All kinds of work and one play

Pub date January 22, 2013
WriterRobert Avila

THEATER SF Sketchfest, running this year Jan. 24-Feb. 10, has changed the face of comedy in the Bay Area. It has done this by importing faces, many very funny faces, and mingling them with a complement of local ones. The precise composite changes yearly but, 12 years on, the juggernaut founded by David Owen, Cole Stratton, and Janet Varney has developed one of the largest comedy profiles in the country. My spellcheck may still not recognize improv as a word, but there’s no denying the influence this festival has had on the Bay Area’s exposure to the greater world of comedy.

Fans of drama may wish to know that this year’s comedy feast — which again unfolds across everything from standup to game shows to film-related events — also includes a little theatrical soufflé called SEX a.k.a. Wieners and Boobs, a 1998 work for the stage penned by State cofounders Joe Lo Truglio, Michael Showalter, and David Wain. The play, although hardly what you’d call regional fare, has since been published, and gleefully mounted by amateur companies here and there. But its creators — who famously went on to other things, including films such as Wet Hot American Summer (2001) — are only now revisiting the work themselves.

Lo Truglio explains that the genesis of the play was owed to Maria Striar, founder of New York’s Clubbed Thumb theater company, who in 1998 called up her old Brown University classmate Showalter with a last-minute invitation.

“They were doing a summer series, and one of the plays had dropped out,” recalls Lo Truglio by phone from Los Angeles. “So Maria called Michael Showalter and said, ‘Do you guys have anything you want to do?’ He said yes immediately. The catch was that we didn’t have anything ready. So we had to write the play in about three days.”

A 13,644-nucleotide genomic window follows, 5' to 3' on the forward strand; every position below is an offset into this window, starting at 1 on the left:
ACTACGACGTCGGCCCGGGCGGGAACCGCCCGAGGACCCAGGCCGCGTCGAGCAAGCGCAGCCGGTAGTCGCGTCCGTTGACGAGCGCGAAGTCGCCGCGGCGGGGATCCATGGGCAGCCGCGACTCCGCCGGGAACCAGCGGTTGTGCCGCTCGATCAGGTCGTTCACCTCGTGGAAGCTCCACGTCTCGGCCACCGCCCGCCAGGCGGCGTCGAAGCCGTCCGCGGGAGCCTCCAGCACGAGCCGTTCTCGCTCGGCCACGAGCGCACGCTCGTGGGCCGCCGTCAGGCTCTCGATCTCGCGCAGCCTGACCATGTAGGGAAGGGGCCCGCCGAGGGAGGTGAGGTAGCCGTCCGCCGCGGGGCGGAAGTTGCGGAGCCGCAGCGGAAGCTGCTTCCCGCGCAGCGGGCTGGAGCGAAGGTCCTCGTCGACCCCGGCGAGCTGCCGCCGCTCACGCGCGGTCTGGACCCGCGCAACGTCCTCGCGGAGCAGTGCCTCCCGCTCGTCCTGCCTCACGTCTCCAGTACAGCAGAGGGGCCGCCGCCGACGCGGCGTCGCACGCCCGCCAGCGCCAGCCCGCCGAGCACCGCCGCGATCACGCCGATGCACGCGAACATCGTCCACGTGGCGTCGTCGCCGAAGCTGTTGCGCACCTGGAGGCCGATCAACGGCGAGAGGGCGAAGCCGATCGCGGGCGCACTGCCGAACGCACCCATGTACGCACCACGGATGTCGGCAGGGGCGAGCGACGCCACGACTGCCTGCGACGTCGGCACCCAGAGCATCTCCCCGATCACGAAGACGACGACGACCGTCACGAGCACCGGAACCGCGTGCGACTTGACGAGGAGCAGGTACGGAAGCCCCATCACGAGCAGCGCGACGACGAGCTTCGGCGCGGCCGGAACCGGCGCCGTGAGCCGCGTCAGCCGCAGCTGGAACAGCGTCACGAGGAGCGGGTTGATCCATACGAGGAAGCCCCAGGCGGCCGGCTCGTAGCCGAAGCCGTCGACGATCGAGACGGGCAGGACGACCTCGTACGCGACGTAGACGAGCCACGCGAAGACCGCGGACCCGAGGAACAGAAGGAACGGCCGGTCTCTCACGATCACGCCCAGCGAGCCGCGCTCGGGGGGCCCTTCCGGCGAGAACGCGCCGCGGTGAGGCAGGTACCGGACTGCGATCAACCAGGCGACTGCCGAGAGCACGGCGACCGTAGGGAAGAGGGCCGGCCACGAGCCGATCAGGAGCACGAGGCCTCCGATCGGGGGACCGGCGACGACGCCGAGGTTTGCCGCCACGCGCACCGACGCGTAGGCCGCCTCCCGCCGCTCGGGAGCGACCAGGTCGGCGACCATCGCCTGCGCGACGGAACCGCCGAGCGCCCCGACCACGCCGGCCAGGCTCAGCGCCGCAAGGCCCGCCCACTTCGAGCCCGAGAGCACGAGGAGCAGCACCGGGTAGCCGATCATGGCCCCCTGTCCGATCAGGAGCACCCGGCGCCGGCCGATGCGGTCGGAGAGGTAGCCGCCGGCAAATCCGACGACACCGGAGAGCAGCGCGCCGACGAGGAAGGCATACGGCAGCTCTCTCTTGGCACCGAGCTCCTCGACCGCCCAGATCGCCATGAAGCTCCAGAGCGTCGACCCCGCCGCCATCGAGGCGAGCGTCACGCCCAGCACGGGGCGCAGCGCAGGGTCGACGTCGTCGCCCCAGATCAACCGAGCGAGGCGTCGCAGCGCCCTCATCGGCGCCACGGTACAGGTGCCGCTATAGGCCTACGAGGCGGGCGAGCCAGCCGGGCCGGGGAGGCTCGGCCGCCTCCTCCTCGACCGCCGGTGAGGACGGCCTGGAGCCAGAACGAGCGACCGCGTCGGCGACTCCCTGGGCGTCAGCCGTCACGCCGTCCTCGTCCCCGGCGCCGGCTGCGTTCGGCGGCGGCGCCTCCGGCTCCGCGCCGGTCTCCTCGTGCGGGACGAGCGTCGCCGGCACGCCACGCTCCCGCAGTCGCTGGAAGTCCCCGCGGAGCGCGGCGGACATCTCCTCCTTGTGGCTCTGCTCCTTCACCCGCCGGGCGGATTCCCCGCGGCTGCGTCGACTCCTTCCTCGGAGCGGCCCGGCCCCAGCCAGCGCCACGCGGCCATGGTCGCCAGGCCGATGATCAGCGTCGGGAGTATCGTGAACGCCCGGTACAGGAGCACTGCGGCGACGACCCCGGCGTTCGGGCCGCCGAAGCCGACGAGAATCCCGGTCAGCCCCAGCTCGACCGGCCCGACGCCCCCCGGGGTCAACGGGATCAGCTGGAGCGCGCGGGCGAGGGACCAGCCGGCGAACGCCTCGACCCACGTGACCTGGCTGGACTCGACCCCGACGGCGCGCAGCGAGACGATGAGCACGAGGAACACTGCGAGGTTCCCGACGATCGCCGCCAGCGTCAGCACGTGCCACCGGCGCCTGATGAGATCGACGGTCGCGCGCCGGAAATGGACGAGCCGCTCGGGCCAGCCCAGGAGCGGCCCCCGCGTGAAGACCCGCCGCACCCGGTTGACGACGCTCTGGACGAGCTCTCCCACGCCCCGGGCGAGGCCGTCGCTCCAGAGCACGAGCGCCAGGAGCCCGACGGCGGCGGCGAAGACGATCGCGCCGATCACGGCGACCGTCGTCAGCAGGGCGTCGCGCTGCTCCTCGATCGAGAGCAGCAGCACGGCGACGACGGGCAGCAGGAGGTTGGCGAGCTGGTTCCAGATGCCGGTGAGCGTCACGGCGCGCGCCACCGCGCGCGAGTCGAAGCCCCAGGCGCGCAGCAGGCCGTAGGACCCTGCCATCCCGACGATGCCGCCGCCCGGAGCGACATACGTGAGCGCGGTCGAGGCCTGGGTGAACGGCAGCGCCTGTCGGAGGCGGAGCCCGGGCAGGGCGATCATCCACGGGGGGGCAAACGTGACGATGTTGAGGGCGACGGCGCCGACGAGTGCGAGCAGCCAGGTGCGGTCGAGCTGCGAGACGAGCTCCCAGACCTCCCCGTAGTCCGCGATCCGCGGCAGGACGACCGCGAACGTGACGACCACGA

They started with the title, according to Lo Truglio, only because Striar needed to place an ad in the paper the next day. Coming out of theatrical left field, he acknowledges that a grabber was in order. “We just came up with that title to get people to come see it,” he explains. Taking no chances, the ad also promised a scene from David Mamet’s Glengarry Glen Ross — a claim the authors later make good on in one of the play’s brasher non-sequiturs.

The plot was borrowed from High Noon and set in a Teaneck, New Jersey menaced by a cranky desperado named Tad Theaterman. That narrative spine supports some wayward elephantine flesh, including a meta-theatrical opening scene involving a Q&A with the audience, and the aforementioned segue into Mamet (pronounced “mam-AY” in the play). Other moments were derived from previously untapped material, as Lo Truglio remembers.

“We had some bits that might have come from, probably not the State, but some stuff that David [Wain] and Showalter did at Stella, when they were doing live shows in Time Cafe on Lafayette in New York City. I also performed there and did some characters. I think a few characters and maybe a couple of the scenes in SEX were born out of that. But the majority was just this new-sheriff-in-town idea. We have a scene from Glengarry Glen Ross, because we just thought would be so cool to perform. [The process] went along those lines: what kind of thing would we like to see in a play? What bit do we have that we haven’t been able to use anywhere else?”

San Francisco audiences will be the first to see what this late 20th-century opus looks like in the garish light of a new millennium, with its creators in the roles they originated 15 years ago.

“I have no idea how it’s going to play after so many years,” admits Lo Truglio. “It’s very vignettey, which is a new word I’m coining. Looking back now, I think we would have cut out a lot of it. But it’s only about 55 pages anyway.”

A glance at the script suggests there’s still gold in them there pages, and anyway it’s hard to imagine the play’s triumvirate disappointing an audience reared on the State and all the subsequent work it has spawned. For his part, Lo Truglio looks forward to returning to a festival he recalls fondly and sees as essential.

“It’s fantastic that Janet Varney and the rest of those guys have created an annual event where really the best people in comedy go to perform,” he enthuses. “I think it’s important. It’s very similar to the way I feel about Marc Maron’s podcast, which I think is a terrific, really important record of some amazingly talented comics and actors. At Sketchfest there are so many people who are interested in comedy, different types of comedy, that it creates a terrific environment for it to thrive.” 


Feb. 8, 8pm, $30

Marines Memorial Theatre

609 Sutter, SF